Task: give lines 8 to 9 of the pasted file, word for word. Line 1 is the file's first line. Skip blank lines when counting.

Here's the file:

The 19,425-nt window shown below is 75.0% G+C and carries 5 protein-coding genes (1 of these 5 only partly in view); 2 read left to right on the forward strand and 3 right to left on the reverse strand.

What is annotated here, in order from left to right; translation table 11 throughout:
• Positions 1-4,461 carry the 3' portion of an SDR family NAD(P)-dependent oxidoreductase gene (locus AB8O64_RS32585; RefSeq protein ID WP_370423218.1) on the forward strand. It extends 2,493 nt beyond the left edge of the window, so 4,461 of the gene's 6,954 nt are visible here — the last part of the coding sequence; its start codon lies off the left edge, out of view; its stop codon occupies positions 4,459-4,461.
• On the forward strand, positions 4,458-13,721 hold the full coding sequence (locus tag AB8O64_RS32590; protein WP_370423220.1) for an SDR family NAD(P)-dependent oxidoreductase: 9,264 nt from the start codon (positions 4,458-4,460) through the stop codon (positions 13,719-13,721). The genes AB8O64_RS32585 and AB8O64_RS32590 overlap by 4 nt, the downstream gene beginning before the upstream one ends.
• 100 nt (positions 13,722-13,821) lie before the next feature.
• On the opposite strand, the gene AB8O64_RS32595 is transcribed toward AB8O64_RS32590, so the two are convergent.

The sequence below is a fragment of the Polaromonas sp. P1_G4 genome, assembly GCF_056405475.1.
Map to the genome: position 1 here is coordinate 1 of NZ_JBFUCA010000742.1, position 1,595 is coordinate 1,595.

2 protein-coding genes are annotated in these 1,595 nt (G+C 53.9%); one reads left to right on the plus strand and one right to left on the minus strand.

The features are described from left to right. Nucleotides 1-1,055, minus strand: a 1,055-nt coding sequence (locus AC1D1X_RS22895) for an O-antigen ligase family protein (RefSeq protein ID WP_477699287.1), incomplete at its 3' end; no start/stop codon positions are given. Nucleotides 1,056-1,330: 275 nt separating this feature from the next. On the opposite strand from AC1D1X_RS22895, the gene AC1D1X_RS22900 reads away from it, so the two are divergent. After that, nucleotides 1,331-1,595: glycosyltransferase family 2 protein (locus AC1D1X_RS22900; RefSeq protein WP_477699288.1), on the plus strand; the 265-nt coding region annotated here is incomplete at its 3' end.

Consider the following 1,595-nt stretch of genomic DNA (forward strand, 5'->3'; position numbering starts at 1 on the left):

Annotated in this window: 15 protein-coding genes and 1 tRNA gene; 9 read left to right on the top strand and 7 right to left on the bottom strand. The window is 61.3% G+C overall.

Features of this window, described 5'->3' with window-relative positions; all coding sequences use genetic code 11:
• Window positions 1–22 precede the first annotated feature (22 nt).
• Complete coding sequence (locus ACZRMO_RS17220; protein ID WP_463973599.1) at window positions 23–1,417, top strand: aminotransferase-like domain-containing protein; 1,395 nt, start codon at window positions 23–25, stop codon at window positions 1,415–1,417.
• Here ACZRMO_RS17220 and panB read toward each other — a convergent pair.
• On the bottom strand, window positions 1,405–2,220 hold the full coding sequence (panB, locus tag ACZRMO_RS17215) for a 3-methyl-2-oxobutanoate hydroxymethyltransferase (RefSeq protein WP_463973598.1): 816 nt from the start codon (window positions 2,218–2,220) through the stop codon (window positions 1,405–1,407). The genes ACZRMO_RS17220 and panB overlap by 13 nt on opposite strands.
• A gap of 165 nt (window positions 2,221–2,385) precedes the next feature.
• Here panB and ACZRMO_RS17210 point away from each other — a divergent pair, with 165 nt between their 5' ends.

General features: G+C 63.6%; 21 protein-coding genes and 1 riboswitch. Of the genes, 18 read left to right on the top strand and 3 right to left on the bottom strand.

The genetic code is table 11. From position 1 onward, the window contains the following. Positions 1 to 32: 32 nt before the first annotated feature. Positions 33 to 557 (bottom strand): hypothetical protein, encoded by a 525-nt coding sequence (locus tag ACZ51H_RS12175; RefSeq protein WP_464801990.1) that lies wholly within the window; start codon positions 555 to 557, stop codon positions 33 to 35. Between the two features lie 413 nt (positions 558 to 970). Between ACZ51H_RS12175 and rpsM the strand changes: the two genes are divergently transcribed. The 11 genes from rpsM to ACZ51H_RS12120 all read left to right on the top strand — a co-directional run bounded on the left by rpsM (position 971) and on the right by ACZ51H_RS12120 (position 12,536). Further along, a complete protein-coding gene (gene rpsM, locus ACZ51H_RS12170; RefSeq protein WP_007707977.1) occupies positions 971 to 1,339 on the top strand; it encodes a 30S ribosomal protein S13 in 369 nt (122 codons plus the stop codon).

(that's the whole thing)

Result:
Map to the genome: position 1 here is coordinate 1 of NZ_JBFUCA010000742.1, position 1,595 is coordinate 1,595.

2 protein-coding genes are annotated in these 1,595 nt (G+C 53.9%); one reads left to right on the plus strand and one right to left on the minus strand.